SimpleDB sdb = new SimpleDB(accessId, secretKey, true, “sdb.eu-west-1.amazonaws.com“);


18
Sep
09

QueryTool now exports data

There are some things I’ve been wanting in the QueryTool, so I just threw them in. Here’s the list;

  • proxy support (add proxy host and port to the command line args)
  • sortable results table (via column header click)
  • export result data to CSV file
  • scrollable query scratchpad

Screen shot 2009-09-18 at 10.00.01 AM

The tool can be downloaded here

To run it, type;

java -jar QueryTool1.2.jar <AccessId> <SecretKey> [ProxyHost] [ProxyPort]

15
Apr
09

Query Tool for Amazon SimpleDB

Although these projects are never really finished, I can say I’ve completed version 1 of the Amazon SimpleDB Query Tool. This is built on top of a new SimpleDB API that will be part of an upcoming typica release. The code currently resides in a branch, but will hopefully get merges into trunk in the next few weeks.

OK, more about the tool. It was built to provide a convenient way to test queries. That’s it. Towards that end, there is a list of features I included that really met a need for me.

  • flexible query workspace (scratch pad)
  • run query on the line where the cursor is
  • allow domain selection via the UI
  • display domain metadata
  • show results from several queries at once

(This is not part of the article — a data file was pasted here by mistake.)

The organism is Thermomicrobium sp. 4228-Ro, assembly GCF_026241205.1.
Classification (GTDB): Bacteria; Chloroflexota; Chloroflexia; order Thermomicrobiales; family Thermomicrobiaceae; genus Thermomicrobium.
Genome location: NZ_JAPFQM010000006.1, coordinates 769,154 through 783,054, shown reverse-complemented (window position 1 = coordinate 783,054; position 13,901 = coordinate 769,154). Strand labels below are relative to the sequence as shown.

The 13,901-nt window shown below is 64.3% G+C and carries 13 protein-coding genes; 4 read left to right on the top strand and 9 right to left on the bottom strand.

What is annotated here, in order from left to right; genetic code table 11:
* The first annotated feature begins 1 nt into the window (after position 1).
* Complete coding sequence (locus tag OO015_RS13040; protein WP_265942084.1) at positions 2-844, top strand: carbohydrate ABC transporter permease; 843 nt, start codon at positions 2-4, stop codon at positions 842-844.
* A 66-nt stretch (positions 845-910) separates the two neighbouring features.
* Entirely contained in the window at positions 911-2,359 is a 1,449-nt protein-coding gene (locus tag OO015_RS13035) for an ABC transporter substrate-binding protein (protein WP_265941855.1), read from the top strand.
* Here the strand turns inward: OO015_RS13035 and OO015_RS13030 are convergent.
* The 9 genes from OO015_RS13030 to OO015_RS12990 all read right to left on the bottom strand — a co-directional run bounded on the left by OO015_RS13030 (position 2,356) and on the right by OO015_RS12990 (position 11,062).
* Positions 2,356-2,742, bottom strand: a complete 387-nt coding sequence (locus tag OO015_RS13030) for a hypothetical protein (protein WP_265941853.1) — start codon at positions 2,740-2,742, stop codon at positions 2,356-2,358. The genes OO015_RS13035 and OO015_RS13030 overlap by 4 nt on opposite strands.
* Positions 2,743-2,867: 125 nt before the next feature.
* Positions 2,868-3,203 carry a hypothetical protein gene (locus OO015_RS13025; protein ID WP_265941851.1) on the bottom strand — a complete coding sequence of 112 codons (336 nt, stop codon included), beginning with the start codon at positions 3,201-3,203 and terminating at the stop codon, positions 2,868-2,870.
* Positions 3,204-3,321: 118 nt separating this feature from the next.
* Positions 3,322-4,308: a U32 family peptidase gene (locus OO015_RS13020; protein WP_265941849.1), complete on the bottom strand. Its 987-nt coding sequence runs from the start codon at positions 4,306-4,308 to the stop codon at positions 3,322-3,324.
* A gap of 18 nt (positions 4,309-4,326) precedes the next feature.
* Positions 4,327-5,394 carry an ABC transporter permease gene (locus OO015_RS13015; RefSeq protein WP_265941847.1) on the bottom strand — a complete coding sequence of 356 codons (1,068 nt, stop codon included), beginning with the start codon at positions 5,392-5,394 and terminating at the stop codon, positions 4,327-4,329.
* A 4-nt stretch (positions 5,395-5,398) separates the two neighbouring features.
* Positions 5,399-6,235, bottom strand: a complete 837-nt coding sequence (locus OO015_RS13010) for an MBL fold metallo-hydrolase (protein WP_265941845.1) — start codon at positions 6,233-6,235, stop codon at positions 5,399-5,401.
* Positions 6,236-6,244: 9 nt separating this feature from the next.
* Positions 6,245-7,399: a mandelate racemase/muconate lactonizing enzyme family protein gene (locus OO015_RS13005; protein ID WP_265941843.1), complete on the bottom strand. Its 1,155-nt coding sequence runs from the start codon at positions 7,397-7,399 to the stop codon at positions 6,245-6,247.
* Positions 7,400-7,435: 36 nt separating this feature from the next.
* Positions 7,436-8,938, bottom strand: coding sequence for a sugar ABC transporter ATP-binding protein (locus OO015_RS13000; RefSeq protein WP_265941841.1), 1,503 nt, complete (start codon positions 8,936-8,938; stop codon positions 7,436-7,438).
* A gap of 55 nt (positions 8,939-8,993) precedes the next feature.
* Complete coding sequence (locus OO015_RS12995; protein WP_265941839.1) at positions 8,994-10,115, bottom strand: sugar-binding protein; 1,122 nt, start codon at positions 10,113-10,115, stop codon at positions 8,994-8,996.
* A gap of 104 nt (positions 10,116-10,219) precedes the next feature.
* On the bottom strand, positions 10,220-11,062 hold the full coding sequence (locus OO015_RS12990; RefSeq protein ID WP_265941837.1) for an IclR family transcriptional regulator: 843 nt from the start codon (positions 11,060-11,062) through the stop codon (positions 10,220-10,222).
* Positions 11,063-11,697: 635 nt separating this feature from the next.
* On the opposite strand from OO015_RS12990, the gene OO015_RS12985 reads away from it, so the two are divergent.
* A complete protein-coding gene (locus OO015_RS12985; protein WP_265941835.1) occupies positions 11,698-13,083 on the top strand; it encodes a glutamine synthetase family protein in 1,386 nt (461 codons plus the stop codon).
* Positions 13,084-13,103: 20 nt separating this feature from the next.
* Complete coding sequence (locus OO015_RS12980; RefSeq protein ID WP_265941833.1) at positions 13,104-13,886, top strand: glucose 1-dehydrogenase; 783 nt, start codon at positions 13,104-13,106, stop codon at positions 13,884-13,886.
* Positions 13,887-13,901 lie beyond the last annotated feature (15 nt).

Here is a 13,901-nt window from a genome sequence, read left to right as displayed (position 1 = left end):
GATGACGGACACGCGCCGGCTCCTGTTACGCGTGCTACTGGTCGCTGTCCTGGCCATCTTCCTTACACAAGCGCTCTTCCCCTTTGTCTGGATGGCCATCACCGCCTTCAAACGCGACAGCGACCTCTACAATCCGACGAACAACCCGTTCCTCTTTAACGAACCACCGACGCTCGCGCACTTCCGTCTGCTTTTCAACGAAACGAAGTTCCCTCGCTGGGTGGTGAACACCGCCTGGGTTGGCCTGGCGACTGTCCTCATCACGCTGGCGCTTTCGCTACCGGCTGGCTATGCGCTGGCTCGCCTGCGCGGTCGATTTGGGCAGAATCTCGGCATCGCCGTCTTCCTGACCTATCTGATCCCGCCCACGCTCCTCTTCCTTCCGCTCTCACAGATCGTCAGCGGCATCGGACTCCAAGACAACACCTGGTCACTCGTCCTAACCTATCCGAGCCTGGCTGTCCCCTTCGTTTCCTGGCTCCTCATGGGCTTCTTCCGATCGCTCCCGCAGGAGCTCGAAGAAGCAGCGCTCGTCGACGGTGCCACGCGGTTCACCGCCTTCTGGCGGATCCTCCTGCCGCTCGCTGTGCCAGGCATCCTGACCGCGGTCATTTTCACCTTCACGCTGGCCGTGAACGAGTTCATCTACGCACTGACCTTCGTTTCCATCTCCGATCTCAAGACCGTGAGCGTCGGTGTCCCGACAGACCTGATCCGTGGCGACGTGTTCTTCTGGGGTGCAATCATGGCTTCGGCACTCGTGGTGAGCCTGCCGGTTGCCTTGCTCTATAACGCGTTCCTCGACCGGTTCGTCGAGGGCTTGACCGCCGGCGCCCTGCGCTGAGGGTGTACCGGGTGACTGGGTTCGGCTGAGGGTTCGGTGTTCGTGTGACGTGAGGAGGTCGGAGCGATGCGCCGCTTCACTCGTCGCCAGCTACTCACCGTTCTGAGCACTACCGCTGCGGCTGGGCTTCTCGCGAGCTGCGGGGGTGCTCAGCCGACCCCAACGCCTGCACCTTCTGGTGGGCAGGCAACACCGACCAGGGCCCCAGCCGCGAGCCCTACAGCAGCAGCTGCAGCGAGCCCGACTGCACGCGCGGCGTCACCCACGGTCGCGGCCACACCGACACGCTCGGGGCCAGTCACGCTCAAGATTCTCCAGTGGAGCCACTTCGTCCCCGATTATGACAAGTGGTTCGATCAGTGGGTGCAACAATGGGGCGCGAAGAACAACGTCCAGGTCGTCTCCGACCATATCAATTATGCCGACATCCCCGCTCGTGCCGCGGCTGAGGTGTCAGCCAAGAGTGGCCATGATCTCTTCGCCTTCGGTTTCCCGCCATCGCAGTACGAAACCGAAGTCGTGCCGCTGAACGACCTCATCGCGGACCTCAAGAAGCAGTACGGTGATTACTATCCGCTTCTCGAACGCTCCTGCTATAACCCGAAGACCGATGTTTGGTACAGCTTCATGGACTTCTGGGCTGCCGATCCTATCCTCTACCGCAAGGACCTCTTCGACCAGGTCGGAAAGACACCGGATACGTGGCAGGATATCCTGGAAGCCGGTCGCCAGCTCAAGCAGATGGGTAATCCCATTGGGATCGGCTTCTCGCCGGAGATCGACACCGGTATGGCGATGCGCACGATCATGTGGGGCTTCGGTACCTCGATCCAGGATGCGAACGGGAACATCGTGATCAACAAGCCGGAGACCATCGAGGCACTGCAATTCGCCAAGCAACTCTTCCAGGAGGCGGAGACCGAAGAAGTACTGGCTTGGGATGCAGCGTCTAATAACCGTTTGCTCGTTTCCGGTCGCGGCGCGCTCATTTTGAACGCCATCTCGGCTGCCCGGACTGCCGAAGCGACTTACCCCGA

• show box usage and other stats

Now, the moment you’ve all been waiting for, a screenshot!

querytool

Right now, the code is still in SVN, so if you’d like to run it, you’ll need to check out the branch and build it.  If you get that far, to run it, you can use this command, “ant test.main -Dclass=QueryTool -Dargs=”<access id> <secret key>”

For an official release, I’ll make an executable jar, so you’d run “java -jar QueryTool.jar <access id> <secret key>”

23
Feb
09

Scribus – Open Source DTP

I’ve just finished my first real Desktop Publishing project. Always looking to save some cash, I took a look at the open source project called Scribus. Like with any new software, it took a little bit of getting used to, but I managed to figure how to edit master pages, create bullet lists, hyperlinks and wrap text around images. Very cool (and really, standard) stuff for DTP. The results should be posted here soon. (click the Porthole link)




Follow

Get every new post delivered to your Inbox.